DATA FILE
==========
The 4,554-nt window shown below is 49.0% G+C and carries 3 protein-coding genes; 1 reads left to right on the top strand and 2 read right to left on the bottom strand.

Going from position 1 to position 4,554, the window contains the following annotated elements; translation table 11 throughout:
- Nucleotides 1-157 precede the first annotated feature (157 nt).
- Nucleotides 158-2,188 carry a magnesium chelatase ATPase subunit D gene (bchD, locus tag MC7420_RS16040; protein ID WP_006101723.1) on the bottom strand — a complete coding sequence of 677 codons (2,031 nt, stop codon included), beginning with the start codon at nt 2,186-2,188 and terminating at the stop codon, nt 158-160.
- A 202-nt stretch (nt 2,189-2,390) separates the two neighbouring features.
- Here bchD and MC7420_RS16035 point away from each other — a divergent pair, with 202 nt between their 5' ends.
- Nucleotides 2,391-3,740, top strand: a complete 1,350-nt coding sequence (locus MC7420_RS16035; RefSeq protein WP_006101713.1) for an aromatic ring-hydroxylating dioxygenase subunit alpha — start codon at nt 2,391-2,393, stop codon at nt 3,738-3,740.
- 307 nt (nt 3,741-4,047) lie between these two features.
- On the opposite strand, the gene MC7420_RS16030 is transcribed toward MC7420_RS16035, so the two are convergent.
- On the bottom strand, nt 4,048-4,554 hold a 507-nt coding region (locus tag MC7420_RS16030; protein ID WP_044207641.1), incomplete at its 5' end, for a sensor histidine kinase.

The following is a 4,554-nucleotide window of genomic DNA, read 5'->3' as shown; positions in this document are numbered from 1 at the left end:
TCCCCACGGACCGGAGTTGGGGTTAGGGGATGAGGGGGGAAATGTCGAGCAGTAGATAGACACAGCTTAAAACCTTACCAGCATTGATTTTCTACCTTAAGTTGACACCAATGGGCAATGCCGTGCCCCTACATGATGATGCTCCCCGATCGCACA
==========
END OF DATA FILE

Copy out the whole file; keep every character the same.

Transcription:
The 4,554-nt window shown below is 49.0% G+C and carries 3 protein-coding genes; 1 reads left to right on the top strand and 2 read right to left on the bottom strand.

Going from position 1 to position 4,554, the window contains the following annotated elements; translation table 11 throughout:
- Nucleotides 1-157 precede the first annotated feature (157 nt).
- Nucleotides 158-2,188 carry a magnesium chelatase ATPase subunit D gene (bchD, locus tag MC7420_RS16040; protein ID WP_006101723.1) on the bottom strand — a complete coding sequence of 677 codons (2,031 nt, stop codon included), beginning with the start codon at nt 2,186-2,188 and terminating at the stop codon, nt 158-160.
- A 202-nt stretch (nt 2,189-2,390) separates the two neighbouring features.
- Here bchD and MC7420_RS16035 point away from each other — a divergent pair, with 202 nt between their 5' ends.
- Nucleotides 2,391-3,740, top strand: a complete 1,350-nt coding sequence (locus MC7420_RS16035; RefSeq protein WP_006101713.1) for an aromatic ring-hydroxylating dioxygenase subunit alpha — start codon at nt 2,391-2,393, stop codon at nt 3,738-3,740.
- 307 nt (nt 3,741-4,047) lie between these two features.
- On the opposite strand, the gene MC7420_RS16030 is transcribed toward MC7420_RS16035, so the two are convergent.
- On the bottom strand, nt 4,048-4,554 hold a 507-nt coding region (locus tag MC7420_RS16030; protein ID WP_044207641.1), incomplete at its 5' end, for a sensor histidine kinase.

The following is a 4,554-nucleotide window of genomic DNA, read 5'->3' as shown; positions in this document are numbered from 1 at the left end:
TCCCCACGGACCGGAGTTGGGGTTAGGGGATGAGGGGGGAAATGTCGAGCAGTAGATAGACACAGCTTAAAACCTTACCAGCATTGATTTTCTACCTTAAGTTGACACCAATGGGCAATGCCGTGCCCCTACATGATGATGCTCCCCGATCGCACA